Having found an Ebay ‘bargain’ in my last article, in the intervening period, I have been to pick it up. But was it an over-described, over-priced wreck? Or shock of shocks, did someone actually describe a car accurately for once?
You know how it is, you sit on Ebay, the seconds counting down, that elusive ‘bargain’ in front of you, and the price well within what you wanted to spend. These are magic online moments. You get into the sub 60 second zone… It still hasn’t moved. 50 seconds, 40 seconds, you tap into the bid screen, but you don’t key in the amount yet. You’re still waiting… waiting… waiting… Right, 29 seconds, that should weed the timid out, start to type in the amount, and a random finishing figure, like 29p, just in case someone bids the same figure, and press return. You already know that the time left is the exact same amount of time for the site to process the command, meaning that as the screen refreshes, you’re all out of time. Red or green? Red or green? RED OR GREEN?!?!?!
It’s GREEN.. thank feck for that! Elation, triumph, success. We’ve all been there. But now, suddenly, a different feeling. The ‘I’ve just bid four figures on a car I have never seen or driven’ kind of feeling. Sure, I’ve checked the feedback, and the pics look good, but is it really as nice as the description makes it sound? Or is the vendor’s idea of immaculate several shades of awful away from mine. There is only ever one way to find out of course, and that’s to go and pick it up…
And so it was for me with our latest project car. That bittersweet mixture of knowing you’re going to pick up a new toy, mixed with the slight trepidation that you get when you’re not sure how it’s all going to turn out when you get there. Thankfully, with the car only being a few miles down the road, I don’t have long to find out. As I arrive at the seller’s house, in a nice road, in a nice area, I start to get a much better feeling about it all. As a cheery, happy chap called Max comes down to greet me, and leads me to where the fully minted car is parked neatly in the garage, I know I’ve done the right thing.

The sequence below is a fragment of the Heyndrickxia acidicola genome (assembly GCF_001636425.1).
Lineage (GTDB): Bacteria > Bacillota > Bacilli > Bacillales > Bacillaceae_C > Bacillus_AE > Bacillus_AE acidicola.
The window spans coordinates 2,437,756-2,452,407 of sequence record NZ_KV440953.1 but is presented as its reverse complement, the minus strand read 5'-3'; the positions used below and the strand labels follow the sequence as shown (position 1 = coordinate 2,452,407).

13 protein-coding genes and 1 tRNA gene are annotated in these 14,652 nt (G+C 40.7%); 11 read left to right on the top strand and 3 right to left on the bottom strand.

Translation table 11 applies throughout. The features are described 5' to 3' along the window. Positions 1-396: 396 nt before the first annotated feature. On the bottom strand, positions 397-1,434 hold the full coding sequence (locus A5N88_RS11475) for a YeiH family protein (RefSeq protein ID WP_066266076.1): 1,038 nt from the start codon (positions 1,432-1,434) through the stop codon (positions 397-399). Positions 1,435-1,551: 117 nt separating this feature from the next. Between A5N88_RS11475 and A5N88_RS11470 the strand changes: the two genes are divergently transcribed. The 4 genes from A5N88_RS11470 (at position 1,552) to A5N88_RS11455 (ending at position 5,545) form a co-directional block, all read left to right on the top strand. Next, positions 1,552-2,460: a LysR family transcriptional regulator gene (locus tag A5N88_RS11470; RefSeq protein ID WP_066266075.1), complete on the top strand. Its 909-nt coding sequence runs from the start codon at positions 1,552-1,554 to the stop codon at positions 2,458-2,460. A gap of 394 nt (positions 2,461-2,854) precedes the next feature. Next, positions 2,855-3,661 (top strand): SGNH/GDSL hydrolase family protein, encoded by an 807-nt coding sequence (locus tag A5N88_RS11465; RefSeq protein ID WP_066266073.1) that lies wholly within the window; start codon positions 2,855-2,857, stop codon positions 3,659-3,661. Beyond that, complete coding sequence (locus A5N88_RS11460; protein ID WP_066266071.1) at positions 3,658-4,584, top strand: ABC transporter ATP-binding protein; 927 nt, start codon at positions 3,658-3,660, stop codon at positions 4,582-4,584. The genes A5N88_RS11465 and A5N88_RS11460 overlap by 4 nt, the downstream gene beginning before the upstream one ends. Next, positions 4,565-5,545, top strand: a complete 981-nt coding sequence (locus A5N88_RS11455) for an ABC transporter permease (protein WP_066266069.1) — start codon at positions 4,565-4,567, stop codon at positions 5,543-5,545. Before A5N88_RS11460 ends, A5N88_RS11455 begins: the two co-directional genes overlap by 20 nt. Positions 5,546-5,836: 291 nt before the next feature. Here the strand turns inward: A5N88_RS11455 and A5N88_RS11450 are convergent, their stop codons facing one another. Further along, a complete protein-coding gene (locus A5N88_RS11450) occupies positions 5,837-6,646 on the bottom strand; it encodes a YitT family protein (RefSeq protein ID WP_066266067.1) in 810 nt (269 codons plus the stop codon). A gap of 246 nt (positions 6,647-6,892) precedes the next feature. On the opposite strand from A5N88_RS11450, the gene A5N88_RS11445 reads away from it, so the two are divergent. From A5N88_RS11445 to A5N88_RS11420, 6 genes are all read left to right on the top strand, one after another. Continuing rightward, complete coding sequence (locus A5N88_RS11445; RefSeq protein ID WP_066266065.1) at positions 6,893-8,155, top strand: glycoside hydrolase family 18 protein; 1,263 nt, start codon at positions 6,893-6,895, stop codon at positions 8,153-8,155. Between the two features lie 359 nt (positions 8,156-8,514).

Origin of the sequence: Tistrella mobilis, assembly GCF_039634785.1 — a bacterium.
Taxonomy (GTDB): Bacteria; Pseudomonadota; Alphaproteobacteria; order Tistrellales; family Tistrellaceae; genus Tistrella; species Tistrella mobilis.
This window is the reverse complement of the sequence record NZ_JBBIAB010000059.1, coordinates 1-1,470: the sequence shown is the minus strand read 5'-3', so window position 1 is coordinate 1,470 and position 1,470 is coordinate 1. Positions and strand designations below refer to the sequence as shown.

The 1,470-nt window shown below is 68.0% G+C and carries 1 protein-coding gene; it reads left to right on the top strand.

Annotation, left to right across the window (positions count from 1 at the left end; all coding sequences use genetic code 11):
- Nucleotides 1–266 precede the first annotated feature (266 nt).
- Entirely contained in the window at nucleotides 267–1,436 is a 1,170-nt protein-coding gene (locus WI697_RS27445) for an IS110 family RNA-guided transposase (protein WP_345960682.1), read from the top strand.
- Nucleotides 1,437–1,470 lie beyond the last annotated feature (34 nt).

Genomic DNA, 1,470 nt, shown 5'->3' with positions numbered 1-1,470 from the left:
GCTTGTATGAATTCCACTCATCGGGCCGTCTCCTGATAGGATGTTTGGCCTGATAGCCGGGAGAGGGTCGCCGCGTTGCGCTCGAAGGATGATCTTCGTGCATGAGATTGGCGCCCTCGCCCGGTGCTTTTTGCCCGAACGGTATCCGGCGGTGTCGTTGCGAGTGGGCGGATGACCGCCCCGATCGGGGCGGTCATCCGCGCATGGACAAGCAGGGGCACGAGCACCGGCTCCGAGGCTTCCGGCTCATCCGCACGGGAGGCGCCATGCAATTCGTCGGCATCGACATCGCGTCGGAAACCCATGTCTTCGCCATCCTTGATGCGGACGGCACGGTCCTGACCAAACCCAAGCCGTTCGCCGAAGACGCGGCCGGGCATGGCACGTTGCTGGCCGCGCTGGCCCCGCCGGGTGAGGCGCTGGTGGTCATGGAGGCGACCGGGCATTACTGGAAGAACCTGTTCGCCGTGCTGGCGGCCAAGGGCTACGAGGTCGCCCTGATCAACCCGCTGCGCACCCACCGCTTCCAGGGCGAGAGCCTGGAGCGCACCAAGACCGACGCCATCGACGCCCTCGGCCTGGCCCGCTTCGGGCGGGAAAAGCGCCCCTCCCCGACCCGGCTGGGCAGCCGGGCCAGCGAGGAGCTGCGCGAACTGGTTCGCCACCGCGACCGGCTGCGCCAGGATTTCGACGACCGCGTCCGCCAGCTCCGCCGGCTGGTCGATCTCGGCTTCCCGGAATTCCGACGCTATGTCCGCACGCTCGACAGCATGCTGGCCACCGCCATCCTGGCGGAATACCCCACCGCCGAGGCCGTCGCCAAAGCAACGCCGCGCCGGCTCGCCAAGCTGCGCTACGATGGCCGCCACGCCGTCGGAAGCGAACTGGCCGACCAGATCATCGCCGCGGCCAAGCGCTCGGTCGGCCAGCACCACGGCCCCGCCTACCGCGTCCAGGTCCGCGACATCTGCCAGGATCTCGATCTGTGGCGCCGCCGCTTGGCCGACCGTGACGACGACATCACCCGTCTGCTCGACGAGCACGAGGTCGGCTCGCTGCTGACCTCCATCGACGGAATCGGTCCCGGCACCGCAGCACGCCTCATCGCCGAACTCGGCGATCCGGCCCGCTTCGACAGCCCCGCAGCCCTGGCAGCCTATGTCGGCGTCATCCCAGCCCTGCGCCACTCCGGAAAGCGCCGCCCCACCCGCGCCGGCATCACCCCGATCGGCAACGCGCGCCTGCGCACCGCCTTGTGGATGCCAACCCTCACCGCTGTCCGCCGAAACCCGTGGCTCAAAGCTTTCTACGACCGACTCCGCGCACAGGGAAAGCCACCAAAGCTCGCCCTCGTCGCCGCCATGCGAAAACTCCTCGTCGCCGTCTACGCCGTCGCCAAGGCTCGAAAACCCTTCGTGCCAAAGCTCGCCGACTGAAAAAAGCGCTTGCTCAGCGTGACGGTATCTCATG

It gets better; turns out Max is a trader who knows his stuff. We also know many of the same people. He’s a good chap. Better yet, it turns out the 328 was bought from a very well-known dealer group from down south… for a shade over £1150. Add to that the transport fees from Surry to the Midlands, and at a shade over £1200, I seem to have got myself something of a bargain. The history reads like ‘War and Peace’ and the last service was over a grand.. on a car that cost just £200 more. All tyres are minty fresh Continentals and both keys sit there, glinting in the afternoon sun. As second hand car purchases go, I have literally just won the lottery. A cup of tea and a profuse ‘thank you’ later, and I’m off to see what I have just bought with my cash.
Needless to say for a car with a history file that gives most phone books an inadequacy complex, the drive home is practically perfect. The clutch is getting near the top of its travel, but the lusty six pulls with a tightness and eagerness that belies its age. The electrics work, the air-con works, the roof works. In fact, with the exception of a few missing pixels in the audio unit, it’s like I have time-travelled back to 1998 and am out on a new car test drive. It’s all very promising. As I arrive back home to have a really good squint, backing into the drive, the rear parking sensors even spark up their monotonous tune. This is getting better.
With another cup of tea on the go, I am free to inspect at my leisure. 20 years in the motor trade make marks easy to see, and the bumper scuffs, microscopic rust blebs on the door shuts and weird dents in the rear quarter makes themselves immediately apparent, but I’m splitting hairs. The car is about £300-400 worth of paint and a day’s work away from sweeping the next BMW concours awards.. if that’s your thing, of course.
For a second, I almost think it’s going to be a flat-out resto. The car is just so level, it could be a future classic, and bound to go up in value. But you know what? I think you guys have guessed already. That’s just not me. If the base car is mint, then to my mind, that just makes it better project fodder. After all, there’s no point in putting great components on a shabby base vehicle. Nope. Let the enhancements begin. “Hello, is that M Style? I’m going to need a set of M3 rear lights, clear side repeaters and clear front indicators.” Here we go again…
328, BMW, Drift Car, E36, racecar